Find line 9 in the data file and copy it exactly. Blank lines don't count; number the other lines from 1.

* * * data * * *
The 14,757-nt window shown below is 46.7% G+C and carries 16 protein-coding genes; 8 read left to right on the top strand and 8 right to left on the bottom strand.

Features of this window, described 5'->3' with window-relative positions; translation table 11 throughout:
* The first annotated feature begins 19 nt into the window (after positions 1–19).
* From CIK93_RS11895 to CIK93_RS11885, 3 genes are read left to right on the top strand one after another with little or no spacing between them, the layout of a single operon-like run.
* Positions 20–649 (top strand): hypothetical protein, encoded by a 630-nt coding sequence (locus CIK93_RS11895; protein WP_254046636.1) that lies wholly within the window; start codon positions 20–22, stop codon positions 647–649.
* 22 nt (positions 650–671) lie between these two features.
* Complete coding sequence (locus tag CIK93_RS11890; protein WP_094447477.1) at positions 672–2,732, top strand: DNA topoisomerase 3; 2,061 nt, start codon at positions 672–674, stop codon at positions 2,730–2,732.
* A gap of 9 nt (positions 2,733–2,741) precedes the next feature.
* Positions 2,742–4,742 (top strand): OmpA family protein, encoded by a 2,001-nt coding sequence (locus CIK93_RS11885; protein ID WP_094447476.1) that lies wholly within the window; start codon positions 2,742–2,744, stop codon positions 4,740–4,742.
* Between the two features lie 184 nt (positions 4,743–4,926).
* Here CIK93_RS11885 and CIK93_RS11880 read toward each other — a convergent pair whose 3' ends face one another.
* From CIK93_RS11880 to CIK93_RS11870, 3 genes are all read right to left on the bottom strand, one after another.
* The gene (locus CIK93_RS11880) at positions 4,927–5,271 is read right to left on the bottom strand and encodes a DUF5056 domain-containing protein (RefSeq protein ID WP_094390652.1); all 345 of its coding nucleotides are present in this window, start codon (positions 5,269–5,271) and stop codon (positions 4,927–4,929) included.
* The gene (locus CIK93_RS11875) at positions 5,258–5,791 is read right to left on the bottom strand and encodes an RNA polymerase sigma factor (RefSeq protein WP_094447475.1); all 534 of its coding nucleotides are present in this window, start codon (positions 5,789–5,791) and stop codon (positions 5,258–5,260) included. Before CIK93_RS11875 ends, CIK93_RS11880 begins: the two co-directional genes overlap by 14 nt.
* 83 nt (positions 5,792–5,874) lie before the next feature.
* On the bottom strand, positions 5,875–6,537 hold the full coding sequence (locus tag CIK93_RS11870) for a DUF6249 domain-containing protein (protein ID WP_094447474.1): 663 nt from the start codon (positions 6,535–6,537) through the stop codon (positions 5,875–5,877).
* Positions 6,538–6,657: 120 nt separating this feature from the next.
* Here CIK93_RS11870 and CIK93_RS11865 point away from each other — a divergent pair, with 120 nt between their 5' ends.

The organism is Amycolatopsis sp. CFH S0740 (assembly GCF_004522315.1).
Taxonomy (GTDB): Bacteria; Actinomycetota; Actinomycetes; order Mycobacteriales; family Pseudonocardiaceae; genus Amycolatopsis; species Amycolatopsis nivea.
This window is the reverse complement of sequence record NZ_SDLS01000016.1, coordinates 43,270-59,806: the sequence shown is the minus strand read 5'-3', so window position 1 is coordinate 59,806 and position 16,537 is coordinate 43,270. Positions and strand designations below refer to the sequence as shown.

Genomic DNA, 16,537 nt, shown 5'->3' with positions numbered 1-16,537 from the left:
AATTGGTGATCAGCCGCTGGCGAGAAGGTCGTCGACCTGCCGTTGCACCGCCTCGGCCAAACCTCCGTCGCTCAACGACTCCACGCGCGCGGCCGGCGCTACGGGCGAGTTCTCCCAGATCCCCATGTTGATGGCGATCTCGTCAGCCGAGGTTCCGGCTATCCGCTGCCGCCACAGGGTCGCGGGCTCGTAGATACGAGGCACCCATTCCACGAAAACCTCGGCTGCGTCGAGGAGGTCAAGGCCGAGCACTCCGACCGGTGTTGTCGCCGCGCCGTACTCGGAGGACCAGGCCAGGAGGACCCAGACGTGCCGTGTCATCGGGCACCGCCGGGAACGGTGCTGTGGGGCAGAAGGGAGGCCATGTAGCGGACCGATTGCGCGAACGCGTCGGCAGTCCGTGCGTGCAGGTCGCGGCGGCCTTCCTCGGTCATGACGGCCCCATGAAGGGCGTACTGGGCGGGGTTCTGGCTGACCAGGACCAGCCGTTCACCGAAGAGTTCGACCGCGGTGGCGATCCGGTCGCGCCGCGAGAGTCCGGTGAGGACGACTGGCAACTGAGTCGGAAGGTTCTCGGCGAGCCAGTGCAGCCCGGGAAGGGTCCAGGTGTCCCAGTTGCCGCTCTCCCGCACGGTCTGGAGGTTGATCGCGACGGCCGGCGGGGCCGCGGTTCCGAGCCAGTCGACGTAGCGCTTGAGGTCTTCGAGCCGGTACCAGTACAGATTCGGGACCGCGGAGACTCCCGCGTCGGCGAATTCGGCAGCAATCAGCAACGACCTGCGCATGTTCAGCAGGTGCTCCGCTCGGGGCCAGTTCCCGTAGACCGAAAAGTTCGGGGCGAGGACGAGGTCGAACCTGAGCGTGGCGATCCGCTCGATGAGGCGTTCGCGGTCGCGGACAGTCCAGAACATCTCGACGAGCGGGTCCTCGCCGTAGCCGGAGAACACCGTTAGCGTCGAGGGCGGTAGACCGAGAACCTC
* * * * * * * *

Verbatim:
* Positions 2,742–4,742 (top strand): OmpA family protein, encoded by a 2,001-nt coding sequence (locus CIK93_RS11885; protein ID WP_094447476.1) that lies wholly within the window; start codon positions 2,742–2,744, stop codon positions 4,740–4,742.